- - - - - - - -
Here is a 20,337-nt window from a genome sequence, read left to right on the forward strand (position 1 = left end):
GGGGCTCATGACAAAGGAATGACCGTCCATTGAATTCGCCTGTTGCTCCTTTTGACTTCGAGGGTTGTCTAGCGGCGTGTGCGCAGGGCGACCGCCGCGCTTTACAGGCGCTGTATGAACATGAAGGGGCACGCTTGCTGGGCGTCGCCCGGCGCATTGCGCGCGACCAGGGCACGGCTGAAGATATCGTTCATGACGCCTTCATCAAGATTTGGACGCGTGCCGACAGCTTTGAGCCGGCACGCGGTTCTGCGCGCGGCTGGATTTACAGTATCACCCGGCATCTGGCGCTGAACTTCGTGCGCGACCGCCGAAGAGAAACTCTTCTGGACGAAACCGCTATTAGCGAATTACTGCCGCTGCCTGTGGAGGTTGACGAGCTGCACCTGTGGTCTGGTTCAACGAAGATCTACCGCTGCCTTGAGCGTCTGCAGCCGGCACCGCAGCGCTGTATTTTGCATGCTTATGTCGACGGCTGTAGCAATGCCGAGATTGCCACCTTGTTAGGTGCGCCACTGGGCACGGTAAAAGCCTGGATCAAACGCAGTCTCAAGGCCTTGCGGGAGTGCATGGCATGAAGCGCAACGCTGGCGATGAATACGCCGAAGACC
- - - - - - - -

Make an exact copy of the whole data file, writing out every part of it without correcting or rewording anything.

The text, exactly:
Here is a 20,337-nt window from a genome sequence, read left to right on the forward strand (position 1 = left end):
GGGGCTCATGACAAAGGAATGACCGTCCATTGAATTCGCCTGTTGCTCCTTTTGACTTCGAGGGTTGTCTAGCGGCGTGTGCGCAGGGCGACCGCCGCGCTTTACAGGCGCTGTATGAACATGAAGGGGCACGCTTGCTGGGCGTCGCCCGGCGCATTGCGCGCGACCAGGGCACGGCTGAAGATATCGTTCATGACGCCTTCATCAAGATTTGGACGCGTGCCGACAGCTTTGAGCCGGCACGCGGTTCTGCGCGCGGCTGGATTTACAGTATCACCCGGCATCTGGCGCTGAACTTCGTGCGCGACCGCCGAAGAGAAACTCTTCTGGACGAAACCGCTATTAGCGAATTACTGCCGCTGCCTGTGGAGGTTGACGAGCTGCACCTGTGGTCTGGTTCAACGAAGATCTACCGCTGCCTTGAGCGTCTGCAGCCGGCACCGCAGCGCTGTATTTTGCATGCTTATGTCGACGGCTGTAGCAATGCCGAGATTGCCACCTTGTTAGGTGCGCCACTGGGCACGGTAAAAGCCTGGATCAAACGCAGTCTCAAGGCCTTGCGGGAGTGCATGGCATGAAGCGCAACGCTGGCGATGAATACGCCGAAGACC